The Americans is currently in the middle of the best opening to an FX drama to date (apologies to Justified, SoA, et. al). Only four episodes have aired so there’s plenty of time to catch-up. And all the evidence you need truly lies in the smart people off-camera and a slew of engaging critics hungry to indulge in narrative, thematic discussions.
Rather than echo what’s already being said, here’s another strength of the series worth tuning in for: its soundtrack. Set in 1980s Cold War DC, The Americans thus far utilizes a killer mix of offbeat, (mostly) on-era tunes to perfectly score it all. After the pilot, “Tusk” was on all day in this neck of the woods, that episode’s marriage of sound and action even sparked this blog to be honest. Sample this recap of music from The Americans through its first third of the season, via a Spotify embed below. You’ll be tuning in next Wednesday, also ready to revisit this playlist in no time.
The Who—”Eminence Front” scores the end of the awesome season-long trailer.
Quarterflash—”Harden My Heart,” particularly its epic sax solo, plays us into the first moments of the season where Elizabeth is seducing a government employee.
Fleetwood Mac—”Tusk” probably received the most attention for its use, underlying the chase sequence where Phillip apprehends Timoshev.
Juice Newton—”Queen of Hearts” answered the question: Just how American are The Americans? The man can sport boots and two-step, y’all.
Phil Collins—”In The Air Tonight”—you’ve just killed a traitor-turned-US-informant and it’s time to dispose of the body. Without saying a single word, you and your “spouse” drive to some dock, cover the body in acid and dump it into a body of water. Adrenaline runs high, very high. High enough… that it’s love making time. Only Phil Collins vocals can accurately convey the emotions in this scene.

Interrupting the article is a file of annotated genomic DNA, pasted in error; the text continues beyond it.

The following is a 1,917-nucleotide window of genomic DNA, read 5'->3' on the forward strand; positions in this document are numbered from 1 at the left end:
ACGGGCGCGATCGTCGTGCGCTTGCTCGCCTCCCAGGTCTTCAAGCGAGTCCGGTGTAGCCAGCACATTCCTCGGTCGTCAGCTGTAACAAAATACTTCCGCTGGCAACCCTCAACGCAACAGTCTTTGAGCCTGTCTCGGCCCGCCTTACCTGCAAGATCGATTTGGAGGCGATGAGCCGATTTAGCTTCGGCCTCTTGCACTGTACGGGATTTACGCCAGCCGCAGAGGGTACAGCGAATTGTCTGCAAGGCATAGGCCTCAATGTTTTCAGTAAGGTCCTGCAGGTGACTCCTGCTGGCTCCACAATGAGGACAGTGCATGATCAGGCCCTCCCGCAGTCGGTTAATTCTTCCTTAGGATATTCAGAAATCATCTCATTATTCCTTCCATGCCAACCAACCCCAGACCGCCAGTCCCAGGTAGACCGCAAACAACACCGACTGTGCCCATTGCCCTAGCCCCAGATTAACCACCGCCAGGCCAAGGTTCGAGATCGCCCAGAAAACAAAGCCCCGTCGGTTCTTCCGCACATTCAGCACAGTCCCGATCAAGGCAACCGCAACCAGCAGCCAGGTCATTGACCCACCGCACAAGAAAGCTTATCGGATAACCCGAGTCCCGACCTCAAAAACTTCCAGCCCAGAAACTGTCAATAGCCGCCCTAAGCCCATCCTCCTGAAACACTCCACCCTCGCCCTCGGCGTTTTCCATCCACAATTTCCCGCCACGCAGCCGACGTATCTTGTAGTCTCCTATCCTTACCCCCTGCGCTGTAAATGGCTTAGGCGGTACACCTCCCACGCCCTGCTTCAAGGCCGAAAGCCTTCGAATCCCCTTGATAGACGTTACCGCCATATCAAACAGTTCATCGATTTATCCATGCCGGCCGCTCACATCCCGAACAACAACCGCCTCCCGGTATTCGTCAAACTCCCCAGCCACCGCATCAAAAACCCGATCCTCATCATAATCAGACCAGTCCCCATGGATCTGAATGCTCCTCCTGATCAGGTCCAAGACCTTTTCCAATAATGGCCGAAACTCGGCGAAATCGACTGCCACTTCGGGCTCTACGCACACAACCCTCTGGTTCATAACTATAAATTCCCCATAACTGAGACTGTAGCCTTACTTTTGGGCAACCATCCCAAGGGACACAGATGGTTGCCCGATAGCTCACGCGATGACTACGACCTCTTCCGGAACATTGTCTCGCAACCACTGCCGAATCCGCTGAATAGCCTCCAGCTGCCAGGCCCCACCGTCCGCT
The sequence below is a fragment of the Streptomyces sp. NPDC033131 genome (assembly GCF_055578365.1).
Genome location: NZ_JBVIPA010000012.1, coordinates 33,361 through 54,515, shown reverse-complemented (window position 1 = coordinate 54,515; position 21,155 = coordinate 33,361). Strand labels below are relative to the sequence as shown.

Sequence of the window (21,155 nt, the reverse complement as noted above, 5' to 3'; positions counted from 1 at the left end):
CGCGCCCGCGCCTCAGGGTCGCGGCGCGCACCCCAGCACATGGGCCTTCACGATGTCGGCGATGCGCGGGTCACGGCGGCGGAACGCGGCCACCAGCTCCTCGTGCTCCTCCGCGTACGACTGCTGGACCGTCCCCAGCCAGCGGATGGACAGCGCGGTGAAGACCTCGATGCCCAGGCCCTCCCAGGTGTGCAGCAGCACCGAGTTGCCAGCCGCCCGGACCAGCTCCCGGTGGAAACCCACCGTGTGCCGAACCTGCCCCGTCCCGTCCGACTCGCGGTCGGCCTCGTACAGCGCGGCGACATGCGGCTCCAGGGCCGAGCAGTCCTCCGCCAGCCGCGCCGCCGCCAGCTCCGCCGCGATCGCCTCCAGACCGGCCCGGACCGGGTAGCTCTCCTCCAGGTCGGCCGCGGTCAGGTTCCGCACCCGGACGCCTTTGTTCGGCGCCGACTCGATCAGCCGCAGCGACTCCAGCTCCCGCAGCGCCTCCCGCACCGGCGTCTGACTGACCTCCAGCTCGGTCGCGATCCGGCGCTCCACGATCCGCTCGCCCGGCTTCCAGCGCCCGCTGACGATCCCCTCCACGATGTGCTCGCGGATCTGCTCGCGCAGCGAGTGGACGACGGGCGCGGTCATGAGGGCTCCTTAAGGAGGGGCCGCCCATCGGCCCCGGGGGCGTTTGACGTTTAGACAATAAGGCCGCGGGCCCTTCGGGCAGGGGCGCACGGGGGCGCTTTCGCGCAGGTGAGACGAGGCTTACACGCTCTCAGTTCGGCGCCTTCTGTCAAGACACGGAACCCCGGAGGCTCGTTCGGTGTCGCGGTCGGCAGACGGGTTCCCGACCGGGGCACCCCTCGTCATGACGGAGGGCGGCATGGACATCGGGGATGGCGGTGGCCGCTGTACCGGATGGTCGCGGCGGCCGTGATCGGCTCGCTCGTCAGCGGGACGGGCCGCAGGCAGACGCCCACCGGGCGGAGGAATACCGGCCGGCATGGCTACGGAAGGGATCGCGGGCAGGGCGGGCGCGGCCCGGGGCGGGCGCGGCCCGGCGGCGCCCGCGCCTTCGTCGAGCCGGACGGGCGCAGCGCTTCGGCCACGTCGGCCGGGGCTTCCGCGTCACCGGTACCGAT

April Wine—”Roller” is the only choice for misogynistic 80s bros as they grill hotdogs alone in the backyard. Also works well when piercing someone with a grilling fork.
Episode Two—”The Clock”
[Am I crazy or were there no significant soundtrack moments?]
Nicholas Payton—”Nick@Nite” is the perfect mood setter when you, an anarchist Black Panther turned KGB loyalist, want to seduce your longtime KGB cohort/affair buddy. Accurate era details (this version of the song released: 1999) be damned.
Roxy Music—”Sunset” helps you ease into a state of complete tranquility. The dulcet tones of Brian Eno help immerse you in the beauty of surrounding nature—or numb you to the inevitable killing of a poor Hispanic woman who got caught up with some secret agent unbeknownst to her.
Episode Four—”In Control”
Echo And The Bunnymen—”Pictures On My Wall” for those moments when you need intel on an assassination attempt and only a secret basement switchboard will do.
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